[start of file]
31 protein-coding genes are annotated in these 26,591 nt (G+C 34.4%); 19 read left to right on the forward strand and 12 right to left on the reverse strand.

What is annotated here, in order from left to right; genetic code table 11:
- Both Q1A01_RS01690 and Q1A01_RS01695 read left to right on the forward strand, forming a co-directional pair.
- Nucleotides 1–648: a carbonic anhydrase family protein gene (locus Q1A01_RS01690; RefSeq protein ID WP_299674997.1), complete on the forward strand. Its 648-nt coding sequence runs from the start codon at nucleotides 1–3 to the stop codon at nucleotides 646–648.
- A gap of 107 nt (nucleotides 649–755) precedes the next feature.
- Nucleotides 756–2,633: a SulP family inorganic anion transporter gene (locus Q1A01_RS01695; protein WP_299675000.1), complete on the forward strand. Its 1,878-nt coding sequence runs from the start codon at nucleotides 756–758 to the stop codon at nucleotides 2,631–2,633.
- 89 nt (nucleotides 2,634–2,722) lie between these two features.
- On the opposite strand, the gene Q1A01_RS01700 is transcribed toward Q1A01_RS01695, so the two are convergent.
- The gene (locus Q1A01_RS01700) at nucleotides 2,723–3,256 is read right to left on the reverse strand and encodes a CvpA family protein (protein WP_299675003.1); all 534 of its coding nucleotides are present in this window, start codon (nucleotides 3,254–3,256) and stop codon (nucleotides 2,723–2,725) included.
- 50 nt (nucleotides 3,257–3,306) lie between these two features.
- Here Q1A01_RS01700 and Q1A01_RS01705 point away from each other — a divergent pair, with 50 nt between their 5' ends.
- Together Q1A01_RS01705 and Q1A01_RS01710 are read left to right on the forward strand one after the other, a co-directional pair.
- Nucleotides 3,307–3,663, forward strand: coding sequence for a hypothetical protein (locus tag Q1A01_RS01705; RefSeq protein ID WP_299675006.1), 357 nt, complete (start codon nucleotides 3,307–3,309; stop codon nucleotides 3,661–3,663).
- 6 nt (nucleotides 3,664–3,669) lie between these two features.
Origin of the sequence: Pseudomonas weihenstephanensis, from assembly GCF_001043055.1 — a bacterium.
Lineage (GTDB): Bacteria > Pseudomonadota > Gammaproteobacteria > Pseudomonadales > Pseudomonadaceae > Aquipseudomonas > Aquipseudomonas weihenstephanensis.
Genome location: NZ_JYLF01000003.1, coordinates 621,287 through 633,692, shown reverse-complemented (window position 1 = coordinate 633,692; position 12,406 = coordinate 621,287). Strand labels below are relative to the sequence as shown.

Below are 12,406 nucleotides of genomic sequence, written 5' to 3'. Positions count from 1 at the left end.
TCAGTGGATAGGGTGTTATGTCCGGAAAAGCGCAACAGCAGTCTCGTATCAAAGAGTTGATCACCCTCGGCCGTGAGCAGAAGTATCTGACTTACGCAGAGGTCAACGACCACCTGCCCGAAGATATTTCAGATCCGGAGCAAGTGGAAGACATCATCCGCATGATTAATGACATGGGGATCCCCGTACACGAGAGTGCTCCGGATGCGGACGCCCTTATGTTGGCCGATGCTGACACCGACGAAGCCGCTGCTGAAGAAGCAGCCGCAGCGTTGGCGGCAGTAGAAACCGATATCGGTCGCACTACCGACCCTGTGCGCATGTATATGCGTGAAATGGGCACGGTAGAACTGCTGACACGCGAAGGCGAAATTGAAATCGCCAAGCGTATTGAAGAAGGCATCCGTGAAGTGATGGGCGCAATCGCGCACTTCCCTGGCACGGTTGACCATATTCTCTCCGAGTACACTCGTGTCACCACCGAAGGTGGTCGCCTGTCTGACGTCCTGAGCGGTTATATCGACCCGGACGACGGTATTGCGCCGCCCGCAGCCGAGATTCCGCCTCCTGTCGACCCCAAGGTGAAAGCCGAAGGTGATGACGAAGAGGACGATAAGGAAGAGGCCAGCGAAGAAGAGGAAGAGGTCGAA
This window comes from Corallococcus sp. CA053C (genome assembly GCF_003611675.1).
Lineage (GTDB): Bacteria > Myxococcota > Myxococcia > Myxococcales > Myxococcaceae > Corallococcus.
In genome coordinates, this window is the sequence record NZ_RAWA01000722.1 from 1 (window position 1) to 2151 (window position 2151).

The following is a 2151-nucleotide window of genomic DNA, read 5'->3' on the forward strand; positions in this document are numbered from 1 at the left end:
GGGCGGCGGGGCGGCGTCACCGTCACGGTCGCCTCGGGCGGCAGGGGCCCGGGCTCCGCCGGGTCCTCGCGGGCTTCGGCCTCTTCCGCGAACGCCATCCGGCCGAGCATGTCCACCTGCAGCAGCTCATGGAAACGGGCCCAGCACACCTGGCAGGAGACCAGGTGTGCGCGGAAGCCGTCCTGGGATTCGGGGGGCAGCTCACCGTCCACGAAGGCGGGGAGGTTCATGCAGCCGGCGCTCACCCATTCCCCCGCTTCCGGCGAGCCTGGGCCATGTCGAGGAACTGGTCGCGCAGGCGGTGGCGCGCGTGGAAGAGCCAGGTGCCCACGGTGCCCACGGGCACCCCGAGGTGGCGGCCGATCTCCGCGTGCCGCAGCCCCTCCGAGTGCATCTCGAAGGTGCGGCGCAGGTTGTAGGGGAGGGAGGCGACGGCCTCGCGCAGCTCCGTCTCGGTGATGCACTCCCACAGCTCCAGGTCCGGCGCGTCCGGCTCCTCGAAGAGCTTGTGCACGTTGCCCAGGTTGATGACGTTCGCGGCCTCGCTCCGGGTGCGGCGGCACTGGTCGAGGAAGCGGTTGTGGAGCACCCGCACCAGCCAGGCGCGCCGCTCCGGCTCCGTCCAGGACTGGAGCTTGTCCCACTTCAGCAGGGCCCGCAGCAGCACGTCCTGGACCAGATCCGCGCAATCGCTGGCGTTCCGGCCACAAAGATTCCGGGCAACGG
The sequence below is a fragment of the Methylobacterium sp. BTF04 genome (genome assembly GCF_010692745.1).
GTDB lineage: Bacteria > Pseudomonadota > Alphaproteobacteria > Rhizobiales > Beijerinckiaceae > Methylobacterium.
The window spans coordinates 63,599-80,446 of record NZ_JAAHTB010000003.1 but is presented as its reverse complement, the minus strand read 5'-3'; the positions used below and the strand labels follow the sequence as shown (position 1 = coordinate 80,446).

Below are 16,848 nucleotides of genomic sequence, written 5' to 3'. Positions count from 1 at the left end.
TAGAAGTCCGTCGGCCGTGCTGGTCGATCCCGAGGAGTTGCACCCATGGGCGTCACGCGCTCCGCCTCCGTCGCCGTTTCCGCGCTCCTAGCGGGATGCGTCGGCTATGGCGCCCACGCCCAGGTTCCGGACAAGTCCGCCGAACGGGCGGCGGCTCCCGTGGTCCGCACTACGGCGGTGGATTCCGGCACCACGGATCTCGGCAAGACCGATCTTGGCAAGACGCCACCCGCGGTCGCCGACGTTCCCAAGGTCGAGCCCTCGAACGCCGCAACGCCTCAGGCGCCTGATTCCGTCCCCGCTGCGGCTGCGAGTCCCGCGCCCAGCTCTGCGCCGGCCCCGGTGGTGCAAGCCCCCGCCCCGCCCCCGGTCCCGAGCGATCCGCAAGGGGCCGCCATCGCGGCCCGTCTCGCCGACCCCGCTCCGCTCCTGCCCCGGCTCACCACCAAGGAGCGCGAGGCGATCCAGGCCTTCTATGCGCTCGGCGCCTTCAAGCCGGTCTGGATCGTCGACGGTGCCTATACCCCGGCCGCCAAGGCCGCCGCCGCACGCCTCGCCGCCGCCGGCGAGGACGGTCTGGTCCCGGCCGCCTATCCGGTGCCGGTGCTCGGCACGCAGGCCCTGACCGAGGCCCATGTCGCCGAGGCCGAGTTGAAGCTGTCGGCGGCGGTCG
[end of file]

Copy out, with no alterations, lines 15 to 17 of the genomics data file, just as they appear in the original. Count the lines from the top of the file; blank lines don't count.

Origin of the sequence: Pseudomonas weihenstephanensis, from assembly GCF_001043055.1 — a bacterium.
Lineage (GTDB): Bacteria > Pseudomonadota > Gammaproteobacteria > Pseudomonadales > Pseudomonadaceae > Aquipseudomonas > Aquipseudomonas weihenstephanensis.
Genome location: NZ_JYLF01000003.1, coordinates 621,287 through 633,692, shown reverse-complemented (window position 1 = coordinate 633,692; position 12,406 = coordinate 621,287). Strand labels below are relative to the sequence as shown.